CNRS Weekly: What specific changes are planned?
R. B.: The Inist project is centred on the development of 14 activities with added value. These are grouped into three axes: analysis of information; access to publications; diffusion of information (see the schema). Generally, we will ensure the development of services and skills that already exist in the Inist, but which have been somewhat overshadowed to date. This concerns activities such as training, translation, digital publishing, digitalization, as well as bibliometric studies, terminology, documentary engineering, but also services that were started more recently, such as the promotion of research data.
Concerning access to the literature, the researchers expect major changes. The current CNRS portals need to be modernised, made more flexible to allow interdisciplinary research and open to resources by free access. They must also be able to integrate with the University interfaces. Concerning the supply of documents, Refdoc was re-opened for consultation last February and should be re-installed in service between now and Autumn 2014-but only for establishments of higher education and research, with a free service for CNRS Units.
These changes will induce a new economic model for the Inist. A techno-commercial study will shortly be launched to define the division between free and paying services. This will concern all the IST services of the CNRS. We will be careful to ensure that differential tariffs are applied, depending on the users.
CNRS Weekly: How will the Inist staff evolve?
R. B.: The Inist’s swing towards these new digital activities requires that some 70 staff members will evolve professionally. A plan for the redeployment and re-skilling of this part of the workforce began this month (July). It comprises a lengthy phase of individual interviews; activities to raise awareness and periods of immersion so that the staff can choose which activities attract them the most. A new organisation chart will be prepared in the autumn, along with a training plan. The staff are due to take up their new posts on the 1st of January 2015. Concerning the size of the Inist, which is currently at 217 staff , we have been assured that it will be stabilised at 200 by the year 2016.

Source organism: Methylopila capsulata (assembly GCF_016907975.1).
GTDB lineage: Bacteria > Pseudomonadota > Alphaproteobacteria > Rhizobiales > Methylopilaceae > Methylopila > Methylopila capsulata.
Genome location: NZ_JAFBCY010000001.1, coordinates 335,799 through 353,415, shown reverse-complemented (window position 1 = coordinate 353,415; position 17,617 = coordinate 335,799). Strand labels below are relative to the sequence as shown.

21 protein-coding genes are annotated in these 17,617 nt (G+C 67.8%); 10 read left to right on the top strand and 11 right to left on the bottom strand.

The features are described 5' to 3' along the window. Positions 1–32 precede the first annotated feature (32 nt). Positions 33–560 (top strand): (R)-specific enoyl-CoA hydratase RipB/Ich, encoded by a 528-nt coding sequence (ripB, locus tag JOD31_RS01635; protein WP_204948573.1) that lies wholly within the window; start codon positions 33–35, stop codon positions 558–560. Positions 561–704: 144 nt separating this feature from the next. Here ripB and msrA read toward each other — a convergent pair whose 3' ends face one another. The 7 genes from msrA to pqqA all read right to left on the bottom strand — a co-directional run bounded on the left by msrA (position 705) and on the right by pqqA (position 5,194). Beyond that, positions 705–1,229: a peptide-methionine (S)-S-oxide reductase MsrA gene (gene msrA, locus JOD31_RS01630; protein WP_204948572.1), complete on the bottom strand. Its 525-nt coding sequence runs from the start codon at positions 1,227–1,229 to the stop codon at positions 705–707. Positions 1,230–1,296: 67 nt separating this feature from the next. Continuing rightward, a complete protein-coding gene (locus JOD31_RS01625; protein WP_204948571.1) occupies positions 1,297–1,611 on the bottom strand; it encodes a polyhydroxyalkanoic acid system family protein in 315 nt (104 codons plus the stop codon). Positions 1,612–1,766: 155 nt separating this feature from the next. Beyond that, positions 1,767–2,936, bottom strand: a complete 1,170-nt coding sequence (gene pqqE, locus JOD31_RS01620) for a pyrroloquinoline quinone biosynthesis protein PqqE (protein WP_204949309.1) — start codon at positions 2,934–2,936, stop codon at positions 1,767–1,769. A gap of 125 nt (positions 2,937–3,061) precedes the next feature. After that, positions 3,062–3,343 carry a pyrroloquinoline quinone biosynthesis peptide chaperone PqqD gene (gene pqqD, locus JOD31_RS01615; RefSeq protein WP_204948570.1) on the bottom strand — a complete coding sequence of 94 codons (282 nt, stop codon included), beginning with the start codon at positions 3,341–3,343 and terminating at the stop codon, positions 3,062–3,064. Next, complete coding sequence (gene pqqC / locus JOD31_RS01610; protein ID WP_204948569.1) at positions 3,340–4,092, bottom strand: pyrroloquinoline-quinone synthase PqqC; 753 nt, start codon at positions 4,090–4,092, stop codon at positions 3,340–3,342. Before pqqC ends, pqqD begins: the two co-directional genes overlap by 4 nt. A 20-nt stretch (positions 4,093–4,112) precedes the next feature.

CNRS Weekly: How is the Inist positioned within the Lorraine pole?
R. B.: Lorraine disposes of recognised assets in terms of IST centred on language engineering: the Inist, the presence of high-quality laboratories in the domain, and two programs of investment for the future (Istex, ORTOLANG) attest to this. In this context, the Inist supplies a material infrastructure, data corpus and the expertise of IST engineers. The ongoing partnerships relate to the development of innovative technologies: data processing, metadata expertise, terminology, web semantics, etc. The current synergies are so fruitful that we plan to associate ourselves with a project of investment for the future with the University of Lorraine and other regional partners: "knowledge engineering".
Interviewed with Claire Debôves for CNRS-Weekly.
The INIST in figures
- 217 members of staff (ETPT)
- 11 million euros annual budget in 2013 (of which 10 million euros were for acquisitions)
- 46 000 researchers registered
- 54 web sites
- 7 bibliographic portals (BiblioSHS, BiblioPlanets, BiblioVie, etc.)
- 6 561 journals accessible
- 4 395 305 articles exported during 2013
- 591 385 words translated
The 14 services proposed by the Inist to higher education and research